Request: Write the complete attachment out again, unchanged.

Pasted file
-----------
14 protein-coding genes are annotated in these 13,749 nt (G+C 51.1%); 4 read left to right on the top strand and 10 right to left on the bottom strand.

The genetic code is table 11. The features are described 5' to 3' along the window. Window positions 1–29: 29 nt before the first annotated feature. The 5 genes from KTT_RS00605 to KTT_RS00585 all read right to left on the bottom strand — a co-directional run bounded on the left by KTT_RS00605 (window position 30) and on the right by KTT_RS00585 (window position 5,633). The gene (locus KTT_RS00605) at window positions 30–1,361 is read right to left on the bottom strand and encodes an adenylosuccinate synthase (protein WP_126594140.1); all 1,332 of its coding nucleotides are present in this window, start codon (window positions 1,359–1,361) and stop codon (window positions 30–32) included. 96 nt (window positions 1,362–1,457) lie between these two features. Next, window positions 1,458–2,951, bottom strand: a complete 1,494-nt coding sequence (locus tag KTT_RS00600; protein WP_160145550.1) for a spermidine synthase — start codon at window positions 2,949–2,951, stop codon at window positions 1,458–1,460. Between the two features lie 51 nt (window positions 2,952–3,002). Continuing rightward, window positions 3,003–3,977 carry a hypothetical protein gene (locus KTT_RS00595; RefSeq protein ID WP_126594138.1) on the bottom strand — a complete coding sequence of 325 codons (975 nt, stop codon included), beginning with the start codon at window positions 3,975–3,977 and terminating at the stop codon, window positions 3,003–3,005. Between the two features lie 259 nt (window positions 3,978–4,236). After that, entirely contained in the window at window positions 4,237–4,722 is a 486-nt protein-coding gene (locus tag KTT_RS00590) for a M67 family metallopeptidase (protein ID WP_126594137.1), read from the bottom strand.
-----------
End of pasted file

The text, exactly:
14 protein-coding genes are annotated in these 13,749 nt (G+C 51.1%); 4 read left to right on the top strand and 10 right to left on the bottom strand.

The genetic code is table 11. The features are described 5' to 3' along the window. Window positions 1–29: 29 nt before the first annotated feature. The 5 genes from KTT_RS00605 to KTT_RS00585 all read right to left on the bottom strand — a co-directional run bounded on the left by KTT_RS00605 (window position 30) and on the right by KTT_RS00585 (window position 5,633). The gene (locus KTT_RS00605) at window positions 30–1,361 is read right to left on the bottom strand and encodes an adenylosuccinate synthase (protein WP_126594140.1); all 1,332 of its coding nucleotides are present in this window, start codon (window positions 1,359–1,361) and stop codon (window positions 30–32) included. 96 nt (window positions 1,362–1,457) lie between these two features. Next, window positions 1,458–2,951, bottom strand: a complete 1,494-nt coding sequence (locus tag KTT_RS00600; protein WP_160145550.1) for a spermidine synthase — start codon at window positions 2,949–2,951, stop codon at window positions 1,458–1,460. Between the two features lie 51 nt (window positions 2,952–3,002). Continuing rightward, window positions 3,003–3,977 carry a hypothetical protein gene (locus KTT_RS00595; RefSeq protein ID WP_126594138.1) on the bottom strand — a complete coding sequence of 325 codons (975 nt, stop codon included), beginning with the start codon at window positions 3,975–3,977 and terminating at the stop codon, window positions 3,003–3,005. Between the two features lie 259 nt (window positions 3,978–4,236). After that, entirely contained in the window at window positions 4,237–4,722 is a 486-nt protein-coding gene (locus tag KTT_RS00590) for a M67 family metallopeptidase (protein ID WP_126594137.1), read from the bottom strand.